Woodston Camp Evening Worship 2006

Why I drive 1000 miles to go to Woodston Camp

Woodston Camp Evening Worship 2006

Woodston Camp Evening Worship 2006

Woodston Camp (was going to link to the official AGKansas page, but it doesn’t even get one) is a tiny Assemblies of God campground in the middle of nowhere in Kansas.  It’s so middle of nowhere that if you want to ship something there (and I’ve actually done this), you have to specify the mile marker of state highway 24 on the address.  Woodston Camp starts on the Tuesday after Memorial Day and ends the following Sunday night.  Families show up, help with setup/cleaning/tear-down of the camp, and then go home.  The rest of the year, it sits in waiting for the next May to arrive.  Nearly all of the people who go live within 120 miles of the campground.

I go there every year.  Since middle school, I’ve only missed one year… the first year after I moved to Nevada, and that was only because my sister in her infinite (lack of) wisdom decided that it would be a good idea to get married that weekend.  Unsurprisingly, she hasn’t been there since.  What makes this story unusual is that from middle school on, I haven’t even lived IN Kansas, and the closest I’ve ever lived to the campground is 220 miles, and I’ve driven as far as 1600 miles to get there.  I currently live 1000 miles away.

In fact, even though I’m 31 and have missed several years, it’s likely that I’ve driven more miles to get to Woodston than anyone ever.  The number is in the neighborhood of 14,000 miles one-way.  I’ve even thought about the idea of getting a pilot’s license to rent a plane to fly within about 15 miles to make the long commute easier.

So the big question is… why do I do this?  What’s so special about this place that I make such an effort to go?

Well, I’ll first tell you about the experience.  Being in the middle of nowhere and used only one week per year, Woodston is not a place built for comfort.  Old people tend to use RVs because that’s the only way they can get any luxury there.   Young people camp in tents unless they are lucky enough to get a cabin, which won’t be air conditioned unless you’re resourceful enough to bring a window unit from home.  Since the camp is in May and only a week long, most people just suffer through the few days that might get hot and fans run regularly.  The tabernacle is basically a barn with a platform/pulpit up front, benches, and 3 giant fans to try to make a hot evening more bearable.  If it’s hot enough to turn on the fans, the flaps on the tabernacle can be opened up for excellent ventilation.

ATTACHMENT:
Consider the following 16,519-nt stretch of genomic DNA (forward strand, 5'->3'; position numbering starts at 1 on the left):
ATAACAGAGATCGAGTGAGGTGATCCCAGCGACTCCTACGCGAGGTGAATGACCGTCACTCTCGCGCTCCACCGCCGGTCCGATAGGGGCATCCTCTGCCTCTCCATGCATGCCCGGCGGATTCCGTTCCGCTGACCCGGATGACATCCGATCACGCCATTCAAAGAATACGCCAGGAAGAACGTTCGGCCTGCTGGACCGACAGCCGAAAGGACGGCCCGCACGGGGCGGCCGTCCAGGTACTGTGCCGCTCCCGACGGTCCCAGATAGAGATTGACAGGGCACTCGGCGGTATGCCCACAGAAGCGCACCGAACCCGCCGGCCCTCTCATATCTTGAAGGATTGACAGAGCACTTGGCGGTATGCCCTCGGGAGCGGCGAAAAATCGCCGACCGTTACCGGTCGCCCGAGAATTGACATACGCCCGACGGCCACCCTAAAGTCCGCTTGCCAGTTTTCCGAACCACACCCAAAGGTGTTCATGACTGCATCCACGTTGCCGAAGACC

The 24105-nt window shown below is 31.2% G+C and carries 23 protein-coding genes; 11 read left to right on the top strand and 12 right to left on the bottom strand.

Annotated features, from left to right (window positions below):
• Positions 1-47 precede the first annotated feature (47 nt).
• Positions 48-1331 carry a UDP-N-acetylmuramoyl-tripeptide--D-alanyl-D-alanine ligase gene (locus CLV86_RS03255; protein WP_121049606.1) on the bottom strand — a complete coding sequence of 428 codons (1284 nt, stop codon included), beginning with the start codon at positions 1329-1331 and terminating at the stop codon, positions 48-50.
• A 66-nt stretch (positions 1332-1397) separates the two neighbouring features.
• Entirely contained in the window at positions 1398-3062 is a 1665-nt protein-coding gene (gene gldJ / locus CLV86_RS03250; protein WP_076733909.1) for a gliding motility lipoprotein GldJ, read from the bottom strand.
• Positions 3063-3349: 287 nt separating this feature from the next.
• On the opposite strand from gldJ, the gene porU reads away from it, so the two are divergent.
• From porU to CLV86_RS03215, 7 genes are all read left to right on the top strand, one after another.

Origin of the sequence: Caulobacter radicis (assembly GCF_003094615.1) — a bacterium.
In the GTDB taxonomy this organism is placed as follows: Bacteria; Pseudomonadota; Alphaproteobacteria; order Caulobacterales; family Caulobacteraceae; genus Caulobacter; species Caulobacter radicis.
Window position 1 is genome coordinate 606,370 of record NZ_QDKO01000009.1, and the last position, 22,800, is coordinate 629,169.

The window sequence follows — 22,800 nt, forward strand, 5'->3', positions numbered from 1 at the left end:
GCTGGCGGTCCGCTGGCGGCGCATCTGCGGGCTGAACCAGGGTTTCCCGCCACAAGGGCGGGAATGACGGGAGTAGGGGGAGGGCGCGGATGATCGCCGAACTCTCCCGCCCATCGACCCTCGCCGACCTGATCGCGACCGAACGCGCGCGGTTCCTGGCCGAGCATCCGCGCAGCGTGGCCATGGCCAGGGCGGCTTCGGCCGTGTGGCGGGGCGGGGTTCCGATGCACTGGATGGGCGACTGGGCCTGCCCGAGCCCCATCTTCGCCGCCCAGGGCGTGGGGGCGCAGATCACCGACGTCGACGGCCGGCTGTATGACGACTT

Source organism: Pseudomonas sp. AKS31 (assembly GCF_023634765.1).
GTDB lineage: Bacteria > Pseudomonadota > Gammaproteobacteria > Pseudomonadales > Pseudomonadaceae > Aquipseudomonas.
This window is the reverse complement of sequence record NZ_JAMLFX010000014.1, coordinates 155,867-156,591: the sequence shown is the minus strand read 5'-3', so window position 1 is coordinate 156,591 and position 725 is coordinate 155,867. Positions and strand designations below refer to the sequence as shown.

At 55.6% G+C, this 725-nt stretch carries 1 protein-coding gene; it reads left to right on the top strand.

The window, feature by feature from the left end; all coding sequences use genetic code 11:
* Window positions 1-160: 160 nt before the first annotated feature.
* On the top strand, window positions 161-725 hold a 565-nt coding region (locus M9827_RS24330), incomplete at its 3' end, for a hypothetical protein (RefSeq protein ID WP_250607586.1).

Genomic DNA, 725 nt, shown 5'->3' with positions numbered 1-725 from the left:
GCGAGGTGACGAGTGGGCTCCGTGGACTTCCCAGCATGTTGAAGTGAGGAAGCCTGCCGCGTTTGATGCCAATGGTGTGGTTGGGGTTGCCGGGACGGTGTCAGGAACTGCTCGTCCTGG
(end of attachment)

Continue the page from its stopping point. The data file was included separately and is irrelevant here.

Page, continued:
There’s no pool, no basketball court, no softball field, no lake, no paintball, no Blob, no hiking, no forest, no hills/mountains, and no anything else you might think a camp should have.  I mean, recently the camp celebrated NEW BATHROOMS.  🙂  And you’ll get marginal cell reception, but only if you use the one blessed carrier, Verizon.

The #1 reason I go to Woodston is because it’s a time to cut out the distractions of my life and face God directly. Sometimes, I’m looking for direction, I’m re-evaluating choices I’ve made, I’m convicted of how I’m living for myself, and I’m reminded of my purpose.  I use it as a means of comparing where I am now to where I was last year and how I’m trending.  Sometimes I come in hot and on fire for God, and other times, I couldn’t really care less and I’m struggling just to keep my head above water.  I often think and see very clearly there.

[quote]The second reason I go to Woodston is the people. The only drawing card left is God, so the people who come do it because of God.  More than half of the people who stay on the grounds are pastors, youth pastors, or other leaders in the church and all their families.  For many of them, this is a large amount of vacation time, and they are making sacrifices to be there.  I love being around people like that.  I know that a time of prayer isn’t going to just end because we’ve got to go have some fun… so we all seek God together and energize each other.  In normal Christainity, I miss having that connection and single purpose of going after God and his ways.  Woodston is an ember from the fires of ancient Christianity.

And speaking of that, I often find myself thinking of how the camp started just after the Pentecostal Movement began and how so many people sacrificed so much for that land and all the prayer that has gone up there, and I feel challenged by that and connected to it.

I’ve actually been considering not going to Woodston this year.  I’ve got a lot going on in my life right now, and 16 hours one way is a long way to drive.  But as I’ve been thinking about it, I find it to be irresistible… I just can’t stay away.  I know it’s where I need to be.

So for anyone else who wants to take a few days away from your life and have fun (yeah, I left off all the fun stuff we do find to do) and go after God and you need a ride, you know where to find me.  After all, if I’m already driving 1000 miles, what’s a few hundred more?  🙂




One thought on “Why I drive 1000 miles to go to Woodston Camp

  1. Well said Joel. It really is about being away from all distractions and turning our heart, eyes, and ears to God. You said the two things that really draw you are 1. God and 2. the people. I agree and want to add that the people aren’t really that great in and of themselves. The people are great because of the God they live for. So really it all boils down to God for me.

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